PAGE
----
Training area

Discussion in 'Gundog Training, Fieldwork, & Field Trials' started by Sven, Jun 19, 2017 at 3:27 AM.

  1. Sven

    Sven Registered Users

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    Hi,

    This one is confusing me a little bit and wanted to know what thought process could/would be by others.

    I am reading the Clicker Gun Dog book by H.P. She has a paragraph in there that says not to train in the field that you allow your dog to be free. Now that works well no doubt if you have a lot of fields to choose from, problem I have I don't. If this does work better, should I then find an area to be solely for training.
    Any thoughts on this, or could I just train in the same place just in a different corner that we don't necessarily wander into on a regular basis. Just means we would walk through the play area first...
    I think she is referring more to the training around GunDog training rather than the basic obedience. We always train the basics or improve within the play area...


    Thanks for any advise...
     
  2. snowbunny

    snowbunny Administrator Forum Supporter

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    I'd have to dust my copy off to read the paragraph in context. Does she give ay indication of reasons for this?
    I train on our land, where the dogs get to run free on, too. Never caused me any bother. When they're mooching, they do their own thing and when they're in work mode, they do what they're asked.
     
  3. Boogie

    Boogie Moderator

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    I know nothing at all about gun dogs.

    But I do wonder if dogs are rather like us in this way - that they identify work places with different behaviour than when relaxing at home? School children are the same - they usually have much better behaviour at school than at home.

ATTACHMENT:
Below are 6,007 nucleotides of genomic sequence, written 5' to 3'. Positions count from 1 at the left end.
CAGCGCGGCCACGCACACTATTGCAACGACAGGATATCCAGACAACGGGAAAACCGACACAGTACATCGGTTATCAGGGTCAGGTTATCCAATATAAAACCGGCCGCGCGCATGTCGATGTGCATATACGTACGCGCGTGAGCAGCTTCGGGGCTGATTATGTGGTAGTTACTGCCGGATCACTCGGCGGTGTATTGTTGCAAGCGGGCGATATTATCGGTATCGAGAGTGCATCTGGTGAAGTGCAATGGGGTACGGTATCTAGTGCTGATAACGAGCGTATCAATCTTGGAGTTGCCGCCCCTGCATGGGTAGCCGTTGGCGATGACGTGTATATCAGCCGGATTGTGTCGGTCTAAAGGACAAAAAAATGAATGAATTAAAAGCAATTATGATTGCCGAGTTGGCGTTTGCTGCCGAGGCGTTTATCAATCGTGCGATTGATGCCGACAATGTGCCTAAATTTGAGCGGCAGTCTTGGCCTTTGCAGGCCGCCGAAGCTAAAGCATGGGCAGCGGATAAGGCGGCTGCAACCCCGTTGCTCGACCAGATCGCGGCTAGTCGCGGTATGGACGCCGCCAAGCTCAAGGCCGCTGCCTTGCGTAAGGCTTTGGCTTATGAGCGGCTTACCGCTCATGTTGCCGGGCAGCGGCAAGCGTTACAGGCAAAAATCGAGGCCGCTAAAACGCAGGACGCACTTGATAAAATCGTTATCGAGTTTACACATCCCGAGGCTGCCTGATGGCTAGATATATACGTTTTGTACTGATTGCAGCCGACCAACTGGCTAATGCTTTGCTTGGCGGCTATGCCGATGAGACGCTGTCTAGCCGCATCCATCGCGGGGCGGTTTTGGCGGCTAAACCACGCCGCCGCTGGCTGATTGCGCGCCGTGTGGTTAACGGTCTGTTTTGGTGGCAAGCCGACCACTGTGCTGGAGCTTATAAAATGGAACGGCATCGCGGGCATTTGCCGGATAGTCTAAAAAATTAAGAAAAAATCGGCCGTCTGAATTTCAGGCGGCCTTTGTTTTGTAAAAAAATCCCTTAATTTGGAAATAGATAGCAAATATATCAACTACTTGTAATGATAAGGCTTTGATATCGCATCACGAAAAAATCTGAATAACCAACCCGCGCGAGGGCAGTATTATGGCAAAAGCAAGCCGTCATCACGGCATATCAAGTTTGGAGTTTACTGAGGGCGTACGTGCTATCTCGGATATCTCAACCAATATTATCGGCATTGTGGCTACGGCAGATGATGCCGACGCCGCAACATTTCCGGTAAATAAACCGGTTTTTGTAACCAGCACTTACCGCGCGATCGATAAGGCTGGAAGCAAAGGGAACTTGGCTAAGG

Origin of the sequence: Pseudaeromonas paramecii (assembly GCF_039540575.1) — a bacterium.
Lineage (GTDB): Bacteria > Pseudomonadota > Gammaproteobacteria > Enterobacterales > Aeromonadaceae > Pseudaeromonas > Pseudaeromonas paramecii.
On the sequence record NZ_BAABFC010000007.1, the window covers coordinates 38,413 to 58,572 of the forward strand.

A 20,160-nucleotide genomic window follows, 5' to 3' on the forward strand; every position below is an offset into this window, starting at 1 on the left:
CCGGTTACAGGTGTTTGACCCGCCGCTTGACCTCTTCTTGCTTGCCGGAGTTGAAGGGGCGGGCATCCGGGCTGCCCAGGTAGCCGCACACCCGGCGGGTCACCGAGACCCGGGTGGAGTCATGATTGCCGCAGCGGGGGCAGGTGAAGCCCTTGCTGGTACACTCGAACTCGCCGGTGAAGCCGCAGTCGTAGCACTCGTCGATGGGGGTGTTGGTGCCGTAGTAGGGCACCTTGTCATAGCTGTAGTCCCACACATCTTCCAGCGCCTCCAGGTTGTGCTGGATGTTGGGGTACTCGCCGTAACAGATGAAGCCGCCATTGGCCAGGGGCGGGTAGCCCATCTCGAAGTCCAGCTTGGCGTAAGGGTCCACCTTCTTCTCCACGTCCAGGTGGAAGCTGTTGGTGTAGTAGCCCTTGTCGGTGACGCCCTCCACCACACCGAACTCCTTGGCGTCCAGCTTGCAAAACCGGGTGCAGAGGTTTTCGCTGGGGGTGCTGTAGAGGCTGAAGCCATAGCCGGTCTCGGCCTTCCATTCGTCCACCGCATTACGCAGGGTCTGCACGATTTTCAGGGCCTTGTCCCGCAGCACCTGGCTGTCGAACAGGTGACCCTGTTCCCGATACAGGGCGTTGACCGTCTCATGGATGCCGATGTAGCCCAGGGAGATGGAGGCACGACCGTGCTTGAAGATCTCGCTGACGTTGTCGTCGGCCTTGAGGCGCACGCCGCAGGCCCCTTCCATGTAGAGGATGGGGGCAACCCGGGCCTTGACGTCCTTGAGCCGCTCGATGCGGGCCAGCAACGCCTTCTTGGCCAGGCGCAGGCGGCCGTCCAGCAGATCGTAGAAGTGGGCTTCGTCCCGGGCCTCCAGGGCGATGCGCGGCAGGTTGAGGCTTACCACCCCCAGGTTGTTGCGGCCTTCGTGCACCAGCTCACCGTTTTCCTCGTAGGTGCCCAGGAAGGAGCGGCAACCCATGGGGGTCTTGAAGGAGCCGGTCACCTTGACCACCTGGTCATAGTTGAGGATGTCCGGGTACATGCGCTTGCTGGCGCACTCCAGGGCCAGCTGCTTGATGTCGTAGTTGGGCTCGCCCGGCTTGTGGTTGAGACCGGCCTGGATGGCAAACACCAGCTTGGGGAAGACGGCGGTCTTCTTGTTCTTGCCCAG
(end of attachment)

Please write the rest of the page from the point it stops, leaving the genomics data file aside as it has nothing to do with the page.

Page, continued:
Mollie is certainly a different girl at 'work' than she is at play. I have always kept the places separate so that she clearly knows her work areas and play areas. She's very steady indeed when working (Guide Dog puppy training) and a complete loooonatic when relaxing.

    :)
     
  4. bbrown

    bbrown Moderator Forum Supporter

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    Dogs are very contextual. I struggle to get Riley to train in the areas we frequently 'walk'. Obi on the other hand will train anywhere. I think this is partly down to drive and partly down to the dogs memory bank of experience. Riley is walked much more than Obi because he's easygoing, Obi is a spaniel ;)
     
  5. Stacia

    Stacia Registered Users

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    I think what HP says is the perceived wisdom. However, I train my dogs as I walk them, we do retrieving, stop to the whistle, directions etc. I do though have some sundog lessons in a group class and then practice what we have learnt.
     
  6. Sven

    Sven Registered Users

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    Thanks we do train as we walk, but that is mainly around obedience and recall. From what I understand reading the paragraph, she says that there should be no stimulus control or association with the working environment.
    It seems to be by using the dogs ability to memorise different environments, they can enjoy their freetime etc in one and use their training etc. in another.
    Apperantly it is to stop them from making an error and relaxing during the shoot etc.

    Actually makes sense, as thinking back Vanilla went to day care with me in the early days. We also did our first classes, but they never worked out she was not interested and wanted to play. Could never concentrate...
     

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